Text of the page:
[KS] Soccer: More people watched South Korea vs Togo in 2006 than saw the Superbowl
Afostercarter at aol.com
Afostercarter at aol.com
Fri May 28 18:08:12 EDT 2010
Dear friends and colleagues,
Even those of us who have spent a lifetime avoiding sport,
as spectator or participant, can hardly be unaware that the
football World Cup is imminent. (Or soccer, if you insist.)
As I'm sure you know, this is the first final to which both
Korean states have won through. North Korea is back for
the first time since England 1966, memorably recalled in
The Game of their Lives: the first in Dan Gordon and Nick
Bonner's remarkable trio of movies made in and about
North Korea. _http://www.verymuchso.co.uk/_ (http://www.verymuchso.co.uk/)
As the article below brings home, what this means is that
at least for a few weeks literally hundreds of millions of
people, in every corner of the planet and from every walk
of life, who normally never think about Korea, will do so.
The numbers cited below are remarkable. Who knew?
(One can almost forgive that cruel "unglamorous"...)
Of course, Korea has been much in the media already
of late. Let's hope football makes for better news.
Honorary Senior Research Fellow in Sociology & Modern Korea, Leeds
E: _afostercarter at aol.com_ (mailto:afostercarter at aol.com)
_afostercarter at yahoo.com_ (mailto:afostercarter at yahoo.com) W: _www.aidanfc.net_
Flat 1, 40 Magdalen Road, Exeter, Devon, EX2 4TE, England, UK
T: (+44, no 0) 07970 741307 (mobile); 01392 257753 (home)
Skype: Aidan.Foster.Carter Twitter: fcaidan
The cup’s changing line-up of mankind
By Simon Kuper
Published: May 28 2010 20:43 |
You wouldn’t have thought many people would have watched Togo vs South
Korea at the World Cup of 2006. These were unglamorous teams, meeting in the
first round. Nonetheless, the game’s average live global TV audience was
109m viewers. That was more than saw last year’s Super Bowl of American
football, or Champions League final, or probably any non-sporting TV programme.
And the 109m doesn’t include hordes who watched outside their homes, in bars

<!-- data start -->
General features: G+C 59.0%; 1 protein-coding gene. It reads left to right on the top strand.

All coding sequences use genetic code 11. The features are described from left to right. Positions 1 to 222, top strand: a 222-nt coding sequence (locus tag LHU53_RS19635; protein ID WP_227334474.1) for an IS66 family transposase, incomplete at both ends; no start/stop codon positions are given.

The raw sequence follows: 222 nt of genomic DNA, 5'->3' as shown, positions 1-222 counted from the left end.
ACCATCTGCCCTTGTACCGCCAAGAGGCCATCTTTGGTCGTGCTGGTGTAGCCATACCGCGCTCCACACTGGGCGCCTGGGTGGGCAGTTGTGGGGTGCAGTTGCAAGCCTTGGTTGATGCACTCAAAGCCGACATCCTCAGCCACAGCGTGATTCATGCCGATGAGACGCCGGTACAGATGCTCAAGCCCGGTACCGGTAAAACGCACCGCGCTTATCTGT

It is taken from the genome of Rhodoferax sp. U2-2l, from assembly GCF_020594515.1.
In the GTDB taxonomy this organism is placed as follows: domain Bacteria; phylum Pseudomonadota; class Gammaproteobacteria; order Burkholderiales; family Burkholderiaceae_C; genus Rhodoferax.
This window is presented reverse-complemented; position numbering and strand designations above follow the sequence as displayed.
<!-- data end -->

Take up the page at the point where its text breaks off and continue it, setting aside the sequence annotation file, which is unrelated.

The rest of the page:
or on big screens.
Next month’s tournament could be the most watched media event in history,
competing only with the Beijing Olympics, says Kevin Alavy, director at
Initiative, futures sport + entertainment, a research agency.
Mr Alavy gave me some insight into some of the data he has gathered on
world cups. The agency has collected reliable TV data from 55 countries, as
opposed to the inflated figures trumpeted by the sports events themselves.
Initiative’s numbers capture something of the World Cup’s uniqueness.
The context is that almost all TV programmes are losing viewers. When most
people only had a couple of channels, whole nations would sink into the
sofa at the same time for favourite programmes. Now with hundreds of channels
plus DVD and the internet, that hardly happens. Audiences keep
splintering. The generic sports programme around the world loses about 5 per cent of
its viewers each year. Only a handful of big sports events are keeping their
audiences: the Olympics, Super Bowl, Champions League final and big
international football tournaments. And the World Cup does better than just hold
on, says Mr Alavy: “We’re expecting this year’s World Cup to be more viewed
than ever before.”
While other programmes become ever more niche, almost every demographic
now watches the World Cup. That sets the tournament apart from even the
biggest club matches. Togo-Korea drew 10 times more global live viewers at home
than any game in England’s Premier League.
Even young people watch the tournament: a third of the audience is aged 16
to 34. Mr Alavy notes: “Many sports events, such as golf and cycling, have
a horrible time trying to appeal to young viewers.”
Women watch. In 2006 they made up 41 per cent of the World Cup’s audience.
In some countries, like Venezuela, most viewers were female. The notion of
“world cup widows” has become outdated, says Mr Alavy. “Now there must be
world cup widowers.”
Upmarket viewers watch. In 2002 they were still fractionally less
interested than the average person, but by 2006 were 6 per cent more likely to
watch than the average.
No longer is the phrase “World Cup” a misnomer. Until 1990 the tournament
should have been called the European-Latin American duopoly. Now, though,
the cup penetrates almost the whole world.
Mr Alavy says the three most populous countries, China, India and the US,
are still in Initiative’s bottom five for average viewing of the cup. If
these countries continue to switch on, then one day Togo vs South Korea might
truly stop the world.
For now, the tournament’s keenest viewers are the Croats, Dutch and
Norwegians. The UK, says Mr Alavy, never makes the top 10 of average viewers. The
amplified British tabloid noise is not reflected in the population’s
behaviour. Many Britons prefer to consume international football in the form of
Yet the World Cup may still be the most communal experience the country
gets. The tournament provides some of the national glue once supplied by
churches or royal weddings. And the shared experience seems to make lonely
people happier. The Greek epidemiologists Eleni Petridou, Fotis Papadapoulos
and Nick Dessypris have shown that in most European countries the suicide
rate falls during big tournaments.
The World Cup briefly turns a nation into a family, and it also creates
something approximating the universal family of man. Initiative expects this
World Cup to draw 5 per cent more viewers than the last one. If that
applies to the final, then 670m people, or a tenth of mankind, might see at least
part of the game live.
_simonkuper-ft at hotmail.com_ (mailto:simonkuper-ft at hotmail.com)
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